Regional Australia Real Estate - Heaven Sales

I was fascinated to come across the term "Heaven Sales" applied to regional real estate. I knew the phenomenon but had not heard the term.

Regional people are not dumb. Because of the still large gap between metro and regional real estate prices, some people are putting houses (often on acreage) on sale on-line at inflated prices in local terms hoping to attract city buyers who simply do not know better. If they sell, they are in heaven, hence the term. And some are selling.

The problem with this approach is that it distorts the local marketplace while leaving the city buyer with an over-valued asset. So while real estate in Regional Australia still offers very real bargains, please check the local market place before buying that apparently attractive property.

Tuesday, October 24, 2006

Australian Regional Food - Looking Back 3: Catering for Large Numbers

In my first post on this topic I indicated that one of the reference sources that I was using was the CWA Cookery Book and Household Hints.

I covered the history of the Country Women's Association of NSW in an earlier post on the New England, Australia blog. In short, the CWA was established in all Australian states to provide mutual support for often isolated country women.

One feature of country cooking was the way in which country women had to cook for very large numbers often using very limited ingredients. This might happen during shearing, working bees or at social gatherings. In the case of the CWA itself, the organisation generated funds by catering at stock sales and country shows.

These needs come through in the first part of the Cookery Book. So the first item is catering for 50 people followed by afternoon tea at a Fete. In the case of the Fete, the Book advises allowing 2 sandwiches, 2 pieces of cake and half a scone per person. Instructions are then provided on the quantities required.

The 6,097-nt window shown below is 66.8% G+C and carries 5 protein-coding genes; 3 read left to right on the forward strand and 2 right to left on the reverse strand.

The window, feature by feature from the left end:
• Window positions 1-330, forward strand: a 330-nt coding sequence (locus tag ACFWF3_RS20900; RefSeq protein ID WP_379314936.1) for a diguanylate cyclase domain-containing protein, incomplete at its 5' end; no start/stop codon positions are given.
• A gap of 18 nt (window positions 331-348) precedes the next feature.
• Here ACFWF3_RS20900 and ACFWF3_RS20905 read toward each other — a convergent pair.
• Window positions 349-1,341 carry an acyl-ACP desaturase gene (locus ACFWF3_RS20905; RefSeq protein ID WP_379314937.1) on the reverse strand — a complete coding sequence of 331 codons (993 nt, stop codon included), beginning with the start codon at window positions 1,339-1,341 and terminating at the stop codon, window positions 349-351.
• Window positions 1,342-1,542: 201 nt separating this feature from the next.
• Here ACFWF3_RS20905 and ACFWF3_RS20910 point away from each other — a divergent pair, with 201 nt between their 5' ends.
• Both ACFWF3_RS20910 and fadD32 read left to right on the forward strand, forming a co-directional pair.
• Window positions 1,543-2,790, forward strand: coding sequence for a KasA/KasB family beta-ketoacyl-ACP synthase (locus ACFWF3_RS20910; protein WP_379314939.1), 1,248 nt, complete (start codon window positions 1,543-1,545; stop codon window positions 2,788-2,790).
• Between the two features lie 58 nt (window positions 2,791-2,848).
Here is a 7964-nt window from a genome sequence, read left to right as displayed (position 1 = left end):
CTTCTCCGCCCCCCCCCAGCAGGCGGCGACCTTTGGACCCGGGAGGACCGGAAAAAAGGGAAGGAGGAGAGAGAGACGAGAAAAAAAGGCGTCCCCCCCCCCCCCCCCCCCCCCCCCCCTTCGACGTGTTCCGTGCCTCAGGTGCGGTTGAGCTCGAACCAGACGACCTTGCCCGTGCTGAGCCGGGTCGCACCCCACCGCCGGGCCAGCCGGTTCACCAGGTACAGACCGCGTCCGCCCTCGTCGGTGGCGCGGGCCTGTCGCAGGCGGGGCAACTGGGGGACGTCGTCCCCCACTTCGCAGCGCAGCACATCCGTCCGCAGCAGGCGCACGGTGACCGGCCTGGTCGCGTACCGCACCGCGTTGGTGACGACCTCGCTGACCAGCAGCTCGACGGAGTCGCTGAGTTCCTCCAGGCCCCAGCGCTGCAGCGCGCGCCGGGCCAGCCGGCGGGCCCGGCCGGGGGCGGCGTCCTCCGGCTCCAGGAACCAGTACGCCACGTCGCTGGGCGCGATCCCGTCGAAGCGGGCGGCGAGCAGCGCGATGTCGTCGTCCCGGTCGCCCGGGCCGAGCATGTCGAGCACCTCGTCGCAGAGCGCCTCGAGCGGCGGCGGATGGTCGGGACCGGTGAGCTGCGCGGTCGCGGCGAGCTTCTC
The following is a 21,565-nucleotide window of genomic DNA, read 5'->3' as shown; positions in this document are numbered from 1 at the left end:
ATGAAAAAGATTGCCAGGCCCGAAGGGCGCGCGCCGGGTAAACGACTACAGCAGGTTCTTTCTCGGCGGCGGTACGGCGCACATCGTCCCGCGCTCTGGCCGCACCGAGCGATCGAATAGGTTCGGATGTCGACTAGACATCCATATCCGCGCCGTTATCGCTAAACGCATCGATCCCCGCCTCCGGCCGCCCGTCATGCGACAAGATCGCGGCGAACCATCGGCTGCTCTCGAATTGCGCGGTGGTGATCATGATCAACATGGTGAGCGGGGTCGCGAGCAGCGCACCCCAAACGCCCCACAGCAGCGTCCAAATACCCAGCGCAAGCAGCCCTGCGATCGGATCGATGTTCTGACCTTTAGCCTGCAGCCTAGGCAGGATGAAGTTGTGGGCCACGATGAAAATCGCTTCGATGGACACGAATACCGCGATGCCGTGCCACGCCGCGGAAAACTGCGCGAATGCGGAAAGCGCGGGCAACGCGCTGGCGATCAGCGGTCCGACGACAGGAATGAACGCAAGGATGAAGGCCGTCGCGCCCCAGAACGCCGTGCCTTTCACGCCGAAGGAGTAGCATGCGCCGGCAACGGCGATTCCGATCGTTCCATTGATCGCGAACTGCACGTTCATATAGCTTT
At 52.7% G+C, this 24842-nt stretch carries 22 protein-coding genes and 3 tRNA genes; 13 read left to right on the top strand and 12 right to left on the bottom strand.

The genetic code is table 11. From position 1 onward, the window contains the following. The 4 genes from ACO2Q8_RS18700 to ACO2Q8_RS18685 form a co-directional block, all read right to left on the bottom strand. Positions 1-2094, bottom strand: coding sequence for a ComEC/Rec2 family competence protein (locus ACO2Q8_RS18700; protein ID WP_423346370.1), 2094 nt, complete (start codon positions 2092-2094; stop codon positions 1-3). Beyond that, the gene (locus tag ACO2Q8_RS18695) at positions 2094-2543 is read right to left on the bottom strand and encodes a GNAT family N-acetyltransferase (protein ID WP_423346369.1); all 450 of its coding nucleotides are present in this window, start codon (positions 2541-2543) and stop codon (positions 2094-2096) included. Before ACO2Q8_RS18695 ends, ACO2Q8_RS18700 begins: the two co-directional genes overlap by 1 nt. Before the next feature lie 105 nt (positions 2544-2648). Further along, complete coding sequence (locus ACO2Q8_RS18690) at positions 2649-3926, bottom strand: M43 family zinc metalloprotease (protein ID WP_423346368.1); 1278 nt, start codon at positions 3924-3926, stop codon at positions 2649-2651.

After dealing with a wedding breakfast for 100 guests, the Book provides catering details for serving approximately 300 adults at a public stock sale with a lunch consisting of cold meat and salad with sweet to follow. Then there are descriptions of a potato salad for 100, pea soup for 120.

Reflecting limited money and ingredients, the food can best be described as plain. Thus for sweets to serve 300 adults at a public stock sale you need:
  • a large baked custard
  • 2 large triffles
  • 2 cases of apples
  • 6 tins of fruit
  • 2 and half kilos (5lbs) of pastry.

The book notes that sweets may be varied according to availability of material (ie cream, fruit etc).

Thursday, October 19, 2006

Regional Living Australia - Questions & Answers

We have been doing some tidying up on the main Regional Living Australia site. We have had a question and answer section on this site. However, this role is meant to be fulfilled by this blog. So to tidy up, we have transferred the material in the following questions/answers to this blog.

I and my colleagues remain very happy to answer questions that you might have about Regional Australia. We are now thinking through just how this might be done in the best way.

Practising Law in Regional Australia